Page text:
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Group led by Gifu Pharmaceutical University discovers an amino acid transporter in the brain that acts as an obesity sensor


Obesity, the excess accumulation of body fat, is one of the causes of numerous diseases such as diabetes, hypertension, heart disease, cancer and stroke, and reduces healthy life expectancy as well as average lifespan. The number of obese people is increasing year by year due to changing diets, various stresses, irregular lifestyles and lack of exercise, which makes establishing any innovative prevention and treatment methods for obesity an urgent issue.

A research group led by Assistant Professor Kazuya Fukasawa and Professor Eiichi Hinoi of the Laboratory Pharmacology at Gifu Pharmaceutical University, in collaboration with Northwestern University of the United States of America, Kanazawa Medical University, Kanazawa University, Nagoya City University, National Rehabilitation Center for Persons with Disabilities, Tokyo Medical and Dental University and the National Institutes of Health (NIH) of the United States of America, has discovered that an amino acid transporter in the brain act as an obesity sensor. The group's research was published in JCI insight.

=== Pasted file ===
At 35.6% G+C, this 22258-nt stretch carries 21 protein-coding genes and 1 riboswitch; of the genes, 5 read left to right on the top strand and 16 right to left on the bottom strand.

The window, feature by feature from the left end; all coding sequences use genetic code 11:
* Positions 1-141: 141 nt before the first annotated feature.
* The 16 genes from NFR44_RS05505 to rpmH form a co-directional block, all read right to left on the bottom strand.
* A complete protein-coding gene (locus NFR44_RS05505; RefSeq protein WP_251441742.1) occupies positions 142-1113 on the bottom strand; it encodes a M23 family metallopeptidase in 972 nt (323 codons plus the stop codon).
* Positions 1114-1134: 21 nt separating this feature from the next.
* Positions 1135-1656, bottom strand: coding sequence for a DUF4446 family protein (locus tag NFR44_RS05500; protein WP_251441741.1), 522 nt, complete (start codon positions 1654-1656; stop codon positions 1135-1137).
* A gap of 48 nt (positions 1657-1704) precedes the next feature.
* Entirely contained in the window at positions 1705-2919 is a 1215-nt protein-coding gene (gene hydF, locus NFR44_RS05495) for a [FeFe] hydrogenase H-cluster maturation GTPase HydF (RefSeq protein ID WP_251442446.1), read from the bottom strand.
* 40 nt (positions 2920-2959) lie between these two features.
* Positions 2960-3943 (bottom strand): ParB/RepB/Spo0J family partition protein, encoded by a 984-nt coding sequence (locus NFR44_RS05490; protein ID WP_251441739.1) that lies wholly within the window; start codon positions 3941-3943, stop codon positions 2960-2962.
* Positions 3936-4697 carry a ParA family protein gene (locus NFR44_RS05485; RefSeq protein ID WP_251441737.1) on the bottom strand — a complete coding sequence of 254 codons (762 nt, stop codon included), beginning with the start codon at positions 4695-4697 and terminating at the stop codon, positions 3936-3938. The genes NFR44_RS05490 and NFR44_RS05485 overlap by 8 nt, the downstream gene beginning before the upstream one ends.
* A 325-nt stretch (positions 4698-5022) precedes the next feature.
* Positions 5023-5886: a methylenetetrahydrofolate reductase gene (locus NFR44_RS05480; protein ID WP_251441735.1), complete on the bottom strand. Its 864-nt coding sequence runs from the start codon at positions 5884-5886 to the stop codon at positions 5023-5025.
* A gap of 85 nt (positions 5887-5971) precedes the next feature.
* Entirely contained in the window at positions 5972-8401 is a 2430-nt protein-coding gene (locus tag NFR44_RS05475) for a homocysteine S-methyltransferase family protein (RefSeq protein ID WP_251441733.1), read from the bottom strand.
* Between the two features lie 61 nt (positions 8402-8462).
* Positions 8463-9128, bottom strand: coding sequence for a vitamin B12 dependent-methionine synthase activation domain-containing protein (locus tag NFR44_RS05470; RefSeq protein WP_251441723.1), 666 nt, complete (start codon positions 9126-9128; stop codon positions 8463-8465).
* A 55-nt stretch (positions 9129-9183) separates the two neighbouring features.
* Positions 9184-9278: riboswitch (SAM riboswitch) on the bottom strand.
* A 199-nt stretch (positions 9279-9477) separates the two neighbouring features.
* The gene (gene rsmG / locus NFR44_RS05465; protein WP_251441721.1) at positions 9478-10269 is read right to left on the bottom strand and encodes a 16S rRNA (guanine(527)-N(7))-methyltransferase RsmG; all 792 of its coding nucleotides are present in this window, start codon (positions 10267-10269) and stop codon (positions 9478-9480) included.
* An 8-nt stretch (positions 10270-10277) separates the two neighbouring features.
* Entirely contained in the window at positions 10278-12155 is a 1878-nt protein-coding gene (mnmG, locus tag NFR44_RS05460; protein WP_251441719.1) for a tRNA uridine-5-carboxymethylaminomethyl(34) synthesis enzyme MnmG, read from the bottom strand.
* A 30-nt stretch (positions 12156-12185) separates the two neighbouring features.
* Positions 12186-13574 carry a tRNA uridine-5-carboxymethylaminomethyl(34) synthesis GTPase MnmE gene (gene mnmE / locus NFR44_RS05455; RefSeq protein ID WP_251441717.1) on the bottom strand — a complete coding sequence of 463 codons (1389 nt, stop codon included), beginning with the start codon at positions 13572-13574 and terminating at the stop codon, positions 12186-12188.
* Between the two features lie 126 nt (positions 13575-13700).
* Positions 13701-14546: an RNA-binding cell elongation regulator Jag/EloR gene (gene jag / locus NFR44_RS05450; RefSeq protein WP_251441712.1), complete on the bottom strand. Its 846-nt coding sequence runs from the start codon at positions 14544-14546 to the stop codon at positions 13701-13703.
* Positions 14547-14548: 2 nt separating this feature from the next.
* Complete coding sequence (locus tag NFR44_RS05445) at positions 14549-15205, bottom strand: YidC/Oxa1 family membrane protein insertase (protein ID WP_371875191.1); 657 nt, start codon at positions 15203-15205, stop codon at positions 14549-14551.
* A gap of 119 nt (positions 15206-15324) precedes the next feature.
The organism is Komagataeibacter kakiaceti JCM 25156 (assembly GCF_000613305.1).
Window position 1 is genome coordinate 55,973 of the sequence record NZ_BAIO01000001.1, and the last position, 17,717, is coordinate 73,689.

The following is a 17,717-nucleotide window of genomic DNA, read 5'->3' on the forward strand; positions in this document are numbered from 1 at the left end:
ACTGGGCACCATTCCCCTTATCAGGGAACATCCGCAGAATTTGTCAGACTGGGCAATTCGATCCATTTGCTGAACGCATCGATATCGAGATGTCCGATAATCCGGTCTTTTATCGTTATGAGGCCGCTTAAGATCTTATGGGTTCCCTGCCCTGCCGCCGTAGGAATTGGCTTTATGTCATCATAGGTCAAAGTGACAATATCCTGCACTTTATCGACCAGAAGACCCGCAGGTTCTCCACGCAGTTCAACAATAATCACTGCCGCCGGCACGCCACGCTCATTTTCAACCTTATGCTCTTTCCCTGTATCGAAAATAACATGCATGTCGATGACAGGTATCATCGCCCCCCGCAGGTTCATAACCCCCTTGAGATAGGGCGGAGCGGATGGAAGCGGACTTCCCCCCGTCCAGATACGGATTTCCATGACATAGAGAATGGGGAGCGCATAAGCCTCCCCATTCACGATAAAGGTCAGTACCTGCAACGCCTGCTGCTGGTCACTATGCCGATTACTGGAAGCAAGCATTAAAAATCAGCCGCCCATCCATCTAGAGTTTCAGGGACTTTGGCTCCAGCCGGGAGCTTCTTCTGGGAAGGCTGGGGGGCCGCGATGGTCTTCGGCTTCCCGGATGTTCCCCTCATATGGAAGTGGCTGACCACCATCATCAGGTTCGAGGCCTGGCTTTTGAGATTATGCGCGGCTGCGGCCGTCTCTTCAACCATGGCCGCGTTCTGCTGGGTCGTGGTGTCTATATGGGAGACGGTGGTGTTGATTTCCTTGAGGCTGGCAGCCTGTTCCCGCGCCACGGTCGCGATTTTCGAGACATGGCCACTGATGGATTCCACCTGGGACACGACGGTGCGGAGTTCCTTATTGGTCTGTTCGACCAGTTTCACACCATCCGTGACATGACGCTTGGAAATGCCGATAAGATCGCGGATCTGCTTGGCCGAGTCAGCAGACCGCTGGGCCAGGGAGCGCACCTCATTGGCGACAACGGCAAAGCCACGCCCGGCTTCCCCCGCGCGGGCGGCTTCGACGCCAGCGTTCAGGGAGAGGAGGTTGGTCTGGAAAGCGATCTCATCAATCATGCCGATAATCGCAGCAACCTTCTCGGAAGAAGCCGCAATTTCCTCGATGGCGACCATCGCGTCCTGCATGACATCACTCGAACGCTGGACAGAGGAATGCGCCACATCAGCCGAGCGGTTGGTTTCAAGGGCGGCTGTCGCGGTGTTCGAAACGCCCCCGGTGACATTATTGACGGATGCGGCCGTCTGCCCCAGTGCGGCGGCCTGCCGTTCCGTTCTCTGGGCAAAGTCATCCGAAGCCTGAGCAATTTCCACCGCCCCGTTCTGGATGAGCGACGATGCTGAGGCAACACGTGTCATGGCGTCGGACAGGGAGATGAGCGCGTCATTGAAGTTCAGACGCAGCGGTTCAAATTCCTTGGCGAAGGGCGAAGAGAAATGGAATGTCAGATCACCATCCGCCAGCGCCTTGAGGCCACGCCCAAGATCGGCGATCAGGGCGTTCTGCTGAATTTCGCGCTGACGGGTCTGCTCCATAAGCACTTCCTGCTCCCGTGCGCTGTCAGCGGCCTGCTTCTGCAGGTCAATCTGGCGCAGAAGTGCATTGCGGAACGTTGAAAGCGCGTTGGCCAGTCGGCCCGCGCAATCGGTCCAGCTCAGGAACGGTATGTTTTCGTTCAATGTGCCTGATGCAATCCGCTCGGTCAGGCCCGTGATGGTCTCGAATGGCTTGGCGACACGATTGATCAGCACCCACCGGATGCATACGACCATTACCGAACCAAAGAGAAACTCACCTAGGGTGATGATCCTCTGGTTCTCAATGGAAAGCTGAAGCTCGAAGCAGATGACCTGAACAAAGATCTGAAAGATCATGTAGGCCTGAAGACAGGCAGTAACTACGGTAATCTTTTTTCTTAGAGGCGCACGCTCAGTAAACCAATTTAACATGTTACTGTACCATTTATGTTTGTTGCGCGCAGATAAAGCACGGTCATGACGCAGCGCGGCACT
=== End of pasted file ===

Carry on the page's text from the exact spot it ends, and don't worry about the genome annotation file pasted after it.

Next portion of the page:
An overview of the group's findings
Provided by Gifu Pharmaceutical University

Amino acids do not only work passively as materials that synthesize protein, but also work actively as signaling molecules. The intracellular influx of amino acids via amino acid transporters is essential for the initiation of amino acid signaling. L‐type amino acid transporter 1 (LAT1) is an amino acid transporter that carries branched‐chain amino acids such as leucine and isoleucine into cells.

In an experiment using mice, the research group discovered that inactivation of the LAT1 neuronal amino acid transporter induces obesity and revealed for the first time in the world that LAT1 senses the balance of amino acid in the brain and plays an important role in controlling weight. Targeting amino acid transporters in the brain is expected to contribute to creating novel therapies for obesity and metabolic syndrome.

This article has been translated by JST with permission from The Science News Ltd. ( Unauthorized reproduction of the article and photographs is prohibited.

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